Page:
I’ve worked in offices where the marble tables were re-sealed every 6 months. Most people aren’t very good with maintaining marble and don’t use appropriate care, so I would usually discourage its use in these cases, unless people are comfortable with some etching and just letting the stone age.

  42. Posted by SocketSite

    The listing for 3664 22nd Street has just been withdrawn from the MLS after 157 days without a reported sale.

  43. Posted by tipster

    What?! Just over $850/square foot for new construction and little birds aren’t telling us it’s sold at asking with multiple offers? Shocking!

  44. Posted by [anon.ed]

    Way to reference your own false claim without adding a single thing.

  45. Posted by sfrenegade

    It is surprising to see a Faketorian have this much trouble, however, especially one with views. Does it have to drop to $2.5M to move, like lol said?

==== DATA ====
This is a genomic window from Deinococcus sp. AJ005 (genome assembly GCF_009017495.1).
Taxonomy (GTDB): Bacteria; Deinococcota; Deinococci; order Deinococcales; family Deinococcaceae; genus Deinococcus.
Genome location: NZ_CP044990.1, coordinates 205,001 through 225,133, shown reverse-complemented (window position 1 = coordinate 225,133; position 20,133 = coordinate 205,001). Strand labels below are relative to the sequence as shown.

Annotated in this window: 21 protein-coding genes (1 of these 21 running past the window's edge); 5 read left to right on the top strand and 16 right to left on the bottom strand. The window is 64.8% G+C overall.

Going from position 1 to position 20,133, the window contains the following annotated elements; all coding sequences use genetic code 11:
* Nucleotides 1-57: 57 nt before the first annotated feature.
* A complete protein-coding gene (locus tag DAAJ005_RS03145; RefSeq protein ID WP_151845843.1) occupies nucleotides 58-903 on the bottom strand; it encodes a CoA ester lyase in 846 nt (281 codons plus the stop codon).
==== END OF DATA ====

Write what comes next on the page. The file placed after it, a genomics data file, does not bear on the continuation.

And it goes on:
46. Posted by El Bombero

    Surprising that this hasn’t moved yet in light of how many suckers there are in SF.

  47. Posted by eddy

    Back on @$2.795, 0 DOM and In Escrow.

  48. Posted by snorezalot

    God I love the smell of vitriol in the morning.
    old house old and busted.
    new house nice and shiny.
    yeah the planters are still ugly, but whatever).

  49. Posted by matchu rara

    Oh Buffy, the faux Victorian soooo offends my sensibilities. I mean, it was like when Roger forgot his golf clubs and had to use a women’s set- the nerve!

  50. Posted by Eddy

    Sold 2.65m

  51. Posted by SocketSite

    As noted above, the sale of 3664 22nd Street closed escrow yesterday with a reported contract price of $2,650,000 and an official “55 days on the market” in the eyes of industry reports versus the 300 days since it was originally listed last year.